A common attribute attached by its friends in the media to the Tory Party in the past was that, whether or not you liked its politics, it was the party of competence. Can this still be said with today’s cabinet? Surely not. Whether because the new managerialism adopted by ministers exposes their inexperience; or through their mistrust of the professionals of the Civil Service; or because we have a cabinet appointed not for their abilities but to buy off party factions, the endless series of ill-advised and subsequently binned initiatives, mainly aimed at headlines more than the well-being of the electorate, suggests that we have a very poor government. The evidence? Nearly ten years on from the financial crisis, national debt remains unresolved and the only solution offered is to take ever more from the mouths of the less well-off of the electorate. After almost 8 years of Tories in charge, there are funding crises in health, social care, prisons, schools and local government; increasing child poverty and deprivation for disabled citizens; and shortages of nurses and GPs.
Last week, the Prime Minister begged priority for Brexit in aid of avoiding a second Scottish referendum. It looks very much as though this same pretext applies to every aspect of government responsibility. Does this mean that we can at least be confident in her running a good Brexit? Again, let us look at the evidence. Who does she entrust with the ministerial responsibilities associated with this top priority but three rejects, egged on by others: Johnson, Fox and Davis all yesterday's rejects who have reason never to have been given any sort of responsibility; whilst their cheer-leaders are the bastards of the past, IDS, Redwood et al. No cause for confidence here.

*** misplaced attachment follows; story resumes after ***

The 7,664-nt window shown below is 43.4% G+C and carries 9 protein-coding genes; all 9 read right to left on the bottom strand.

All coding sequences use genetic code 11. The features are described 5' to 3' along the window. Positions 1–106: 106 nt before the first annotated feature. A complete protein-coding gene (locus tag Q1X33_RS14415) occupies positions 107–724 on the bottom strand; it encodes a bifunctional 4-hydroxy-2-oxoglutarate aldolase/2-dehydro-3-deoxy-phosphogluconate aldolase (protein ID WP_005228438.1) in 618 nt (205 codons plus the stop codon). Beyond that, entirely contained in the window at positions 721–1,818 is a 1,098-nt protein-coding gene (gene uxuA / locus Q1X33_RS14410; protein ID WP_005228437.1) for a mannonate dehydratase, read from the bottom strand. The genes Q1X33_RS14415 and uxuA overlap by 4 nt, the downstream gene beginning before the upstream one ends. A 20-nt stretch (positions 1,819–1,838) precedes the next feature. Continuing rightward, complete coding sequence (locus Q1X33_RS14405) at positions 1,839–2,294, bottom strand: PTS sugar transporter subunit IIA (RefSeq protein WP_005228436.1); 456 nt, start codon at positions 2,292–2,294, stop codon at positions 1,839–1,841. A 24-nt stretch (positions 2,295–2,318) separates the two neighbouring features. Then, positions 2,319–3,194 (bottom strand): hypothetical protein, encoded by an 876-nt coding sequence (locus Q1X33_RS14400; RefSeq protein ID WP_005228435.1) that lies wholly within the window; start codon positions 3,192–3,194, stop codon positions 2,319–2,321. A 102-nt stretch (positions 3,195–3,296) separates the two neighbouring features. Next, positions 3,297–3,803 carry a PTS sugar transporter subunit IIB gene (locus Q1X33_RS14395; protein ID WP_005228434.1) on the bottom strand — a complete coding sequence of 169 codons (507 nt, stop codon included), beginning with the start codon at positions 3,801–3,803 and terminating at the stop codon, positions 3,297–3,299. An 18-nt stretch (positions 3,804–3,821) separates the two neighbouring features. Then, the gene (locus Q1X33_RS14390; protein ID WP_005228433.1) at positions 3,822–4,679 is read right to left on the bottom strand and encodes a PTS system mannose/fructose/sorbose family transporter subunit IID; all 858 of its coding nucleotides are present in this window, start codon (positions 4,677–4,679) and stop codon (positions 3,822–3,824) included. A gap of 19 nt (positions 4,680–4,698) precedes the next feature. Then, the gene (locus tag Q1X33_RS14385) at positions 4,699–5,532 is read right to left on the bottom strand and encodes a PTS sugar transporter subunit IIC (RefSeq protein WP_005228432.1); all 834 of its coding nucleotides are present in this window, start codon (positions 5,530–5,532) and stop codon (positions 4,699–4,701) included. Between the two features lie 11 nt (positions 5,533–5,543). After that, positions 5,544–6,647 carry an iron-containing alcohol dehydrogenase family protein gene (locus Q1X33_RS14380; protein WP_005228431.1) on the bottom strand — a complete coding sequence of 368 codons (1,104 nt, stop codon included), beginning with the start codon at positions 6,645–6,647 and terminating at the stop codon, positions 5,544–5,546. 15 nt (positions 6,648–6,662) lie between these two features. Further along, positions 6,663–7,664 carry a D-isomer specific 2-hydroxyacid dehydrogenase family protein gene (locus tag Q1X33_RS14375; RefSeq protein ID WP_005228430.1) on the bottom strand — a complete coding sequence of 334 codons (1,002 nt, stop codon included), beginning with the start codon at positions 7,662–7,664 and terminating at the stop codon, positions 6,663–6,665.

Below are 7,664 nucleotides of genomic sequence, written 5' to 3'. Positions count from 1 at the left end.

Through no fault of the Tories, we have a pathetic official Opposition, which spends most of its energies pleasing its fan club or fighting with its internal opponents instead of calling the government to account, led by someone without the intellectual sharpness to do so. More effective opposition comes from a country, Scotland, with an ejector seat to threaten, which, if exercised, will actually destroy the United Kingdom. She sidelines this but at her [and our] peril.
As if the unnecessary Cameron referendum was not bad enough, we have a worse future ahead in Brexit, made yet worse by the paucity of talent negotiating it, whilst the country goes to the dogs in the hands of second-rate, inexperienced, self-justifying ideologues who care more for money than for people. Welcome to May’s World, our future.